“Now, what is going to happen to this jail, or how would it affect the sheriff in his political campaigning (it was election year) if an inmate in his jail suddenly fell over from having a stroke while working outside in this heat, or at best, had a heart attack because your officers failed to give him a pill before he went outside? I’m sorry, Mike, but in the best interest of the jail and as well as the best interest of the sheriff, this man can no longer work outside and needs to be monitored.”
The sheriff stood up to go and said, “Mike, bring the inmate back and if he doesn’t take his medicine before going out again, fire the officer responsible for making sure he takes it.”
I’m happy to report: The inmate had his blood pressure pill every morning thereafter.
There is a large percentage of mentally ill filling our jails and prisons. When I tell people that they say, “Oh I know it,” and then they are surprised when I mention an incident involving a mentally ill inmate. In essence, they really didn’t “know it.”
A larger percentage of drugs and alcohol plays an even bigger role in crimes committed. Many of these people would not be locked up if it were not for their recreational drug and alcohol use, especially the mentally ill. When they are on their meds and off the street meds they get at the corner store, they’re pretty decent human beings just trying to eke out an existence like everyone else.
I’m reminded of Donald: a mentally ill patient/inmate. Every day for about two weeks, he’d come to the medicine cart and tell me, “I’m not supposed to be here. Can you talk to the warden and ask him to get me out of here?” (They’re actually called jail administrators now, but Donald apparently did not know that) He freely admitted he did the crime; he just didn’t want to do the time. “I don’t have time for all that mess,” he’d say, waving his hands around.
The officers usually stepped up and instructed him to take his medicine and go on back to his cell. Except for one day … Donald approached and again asked if I would go talk to the warden about his release. I remember I was somewhat distracted and just answered off-handedly. Honestly, I cannot even be sure about what I said. However, Donald knew what I said and the next morning when he came to the cart he asked, “Did you talk to him?”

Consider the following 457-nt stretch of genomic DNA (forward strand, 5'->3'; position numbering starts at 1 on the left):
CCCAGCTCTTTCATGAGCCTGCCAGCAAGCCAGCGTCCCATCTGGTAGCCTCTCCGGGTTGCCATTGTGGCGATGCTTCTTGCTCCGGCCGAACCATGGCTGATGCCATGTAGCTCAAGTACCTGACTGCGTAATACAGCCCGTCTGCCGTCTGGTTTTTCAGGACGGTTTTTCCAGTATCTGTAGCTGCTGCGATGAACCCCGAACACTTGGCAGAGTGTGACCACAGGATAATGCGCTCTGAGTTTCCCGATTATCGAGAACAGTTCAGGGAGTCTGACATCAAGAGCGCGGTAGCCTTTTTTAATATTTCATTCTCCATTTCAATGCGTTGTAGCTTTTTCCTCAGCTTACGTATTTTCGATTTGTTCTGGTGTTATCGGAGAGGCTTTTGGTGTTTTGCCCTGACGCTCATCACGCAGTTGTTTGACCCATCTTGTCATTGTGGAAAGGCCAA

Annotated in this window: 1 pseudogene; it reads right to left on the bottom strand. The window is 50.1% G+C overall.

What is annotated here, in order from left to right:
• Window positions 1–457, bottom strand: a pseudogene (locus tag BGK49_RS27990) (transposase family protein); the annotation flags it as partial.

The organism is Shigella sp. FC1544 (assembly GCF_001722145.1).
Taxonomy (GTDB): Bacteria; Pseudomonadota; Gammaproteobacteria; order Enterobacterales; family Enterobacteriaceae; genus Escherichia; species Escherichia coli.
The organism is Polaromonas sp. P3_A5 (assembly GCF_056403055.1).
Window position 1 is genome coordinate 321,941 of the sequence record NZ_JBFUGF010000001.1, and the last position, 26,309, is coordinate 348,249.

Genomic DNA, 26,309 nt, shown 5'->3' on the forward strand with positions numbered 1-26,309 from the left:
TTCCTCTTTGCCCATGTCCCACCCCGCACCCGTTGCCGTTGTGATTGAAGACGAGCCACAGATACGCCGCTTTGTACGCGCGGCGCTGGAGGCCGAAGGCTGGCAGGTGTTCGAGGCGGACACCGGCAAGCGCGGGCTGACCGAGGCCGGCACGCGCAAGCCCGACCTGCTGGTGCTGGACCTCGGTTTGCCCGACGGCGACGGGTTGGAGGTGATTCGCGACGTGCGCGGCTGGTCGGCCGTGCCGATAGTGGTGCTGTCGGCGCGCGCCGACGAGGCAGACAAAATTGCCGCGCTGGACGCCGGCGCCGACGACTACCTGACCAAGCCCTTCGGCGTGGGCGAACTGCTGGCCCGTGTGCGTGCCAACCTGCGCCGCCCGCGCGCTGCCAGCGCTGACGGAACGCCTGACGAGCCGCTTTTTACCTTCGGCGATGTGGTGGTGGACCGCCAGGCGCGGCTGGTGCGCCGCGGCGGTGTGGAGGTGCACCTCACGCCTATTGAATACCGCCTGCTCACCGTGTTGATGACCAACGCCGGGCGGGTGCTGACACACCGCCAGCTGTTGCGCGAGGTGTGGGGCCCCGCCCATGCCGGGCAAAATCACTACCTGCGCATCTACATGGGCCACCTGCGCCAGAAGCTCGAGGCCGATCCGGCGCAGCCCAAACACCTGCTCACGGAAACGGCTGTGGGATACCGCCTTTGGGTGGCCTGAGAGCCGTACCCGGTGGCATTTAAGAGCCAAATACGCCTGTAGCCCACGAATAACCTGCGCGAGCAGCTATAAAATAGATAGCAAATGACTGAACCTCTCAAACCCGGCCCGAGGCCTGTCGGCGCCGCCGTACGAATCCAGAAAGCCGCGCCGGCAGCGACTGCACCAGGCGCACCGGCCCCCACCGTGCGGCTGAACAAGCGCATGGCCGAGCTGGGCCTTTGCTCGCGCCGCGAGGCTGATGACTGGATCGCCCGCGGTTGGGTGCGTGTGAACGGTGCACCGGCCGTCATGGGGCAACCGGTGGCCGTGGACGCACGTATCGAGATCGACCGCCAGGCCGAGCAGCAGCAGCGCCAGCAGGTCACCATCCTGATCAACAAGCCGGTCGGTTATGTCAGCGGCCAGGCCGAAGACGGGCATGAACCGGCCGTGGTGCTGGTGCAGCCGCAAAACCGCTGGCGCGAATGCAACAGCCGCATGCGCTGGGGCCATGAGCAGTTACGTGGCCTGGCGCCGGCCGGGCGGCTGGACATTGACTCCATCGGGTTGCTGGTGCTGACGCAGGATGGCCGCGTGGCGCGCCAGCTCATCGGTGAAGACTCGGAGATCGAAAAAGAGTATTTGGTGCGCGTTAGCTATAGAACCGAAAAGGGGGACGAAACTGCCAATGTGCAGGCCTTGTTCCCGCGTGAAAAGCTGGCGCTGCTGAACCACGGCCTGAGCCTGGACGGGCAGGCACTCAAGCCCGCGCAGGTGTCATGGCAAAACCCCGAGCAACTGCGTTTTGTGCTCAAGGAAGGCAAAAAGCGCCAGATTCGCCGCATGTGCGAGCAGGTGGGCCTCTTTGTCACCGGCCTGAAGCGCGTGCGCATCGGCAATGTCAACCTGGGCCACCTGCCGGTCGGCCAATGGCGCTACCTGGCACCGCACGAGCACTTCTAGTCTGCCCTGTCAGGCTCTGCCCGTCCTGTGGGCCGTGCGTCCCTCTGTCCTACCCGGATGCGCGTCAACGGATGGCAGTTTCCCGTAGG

Completely bewildered, I asked, “Talk to who?”
“Talk to the warden,” he answered exasperated. And why wouldn’t he be exasperated? He’d been telling me for two weeks that he needed to get out of there and wanted me to talk to the warden.
“About what, Donald?”
Donald rolled his eyes at me, brazen that he was, and snapped, “You said you would speak to him about my release. Have you done that yet?”
I couldn’t help but laugh at the ridiculousness of it but he was serious: dead serious. He hated me after that because I wouldn’t speak up on his behalf. Someone who was not mentally ill would not have expected let alone, request medical personnel to speak to a jail administrator about their release when they knew they were guilty of the crime they were being accused.
Another mental patient/inmate, actually one of my more favorite ones, used to crack me up all the time. I hated to see him incarcerated but on the same token, I was always glad he was off the streets. He could be very dangerous if provoked while off his medication. Tyrone was six-foot-eight and 305 lbs. of solid muscle. He could bench press ME!
I had read in the paper where someone and a cohort had robbed a business. After striking the owner and knocking him unconscious with the register, the assailants ran away. I remember the police had caught one of the perpetrators as he was running down the street carrying the register.
The following morning, when I got to A-block, Tyrone came to the medicine cart. After taking his meds he smiled (down) at me and said, “Michelle, you know I didn’t do what they be saying I did, right?”
“You never do, Tyrone,” I answered. “You’re a true Shawshank inmate.”
“No! I be serious,” he exclaimed. “You read the paper where they say someone beat up that guy and stole his money machine?” When I nodded (dumbfounded) Tyrone said, “That was me they be talking about!”
This admission in itself told me he was guilty as sin. Somewhat taken aback by the news, as no names were given at the time of the newspaper article, I asked, “Who was your cohort? Is he here too?”
“Yeah! Todd is over in H-block right now. They be holding him as an accessory but it be him who hit that man and dun stoled his adding machine! I don’t evenknow him, Michelle.”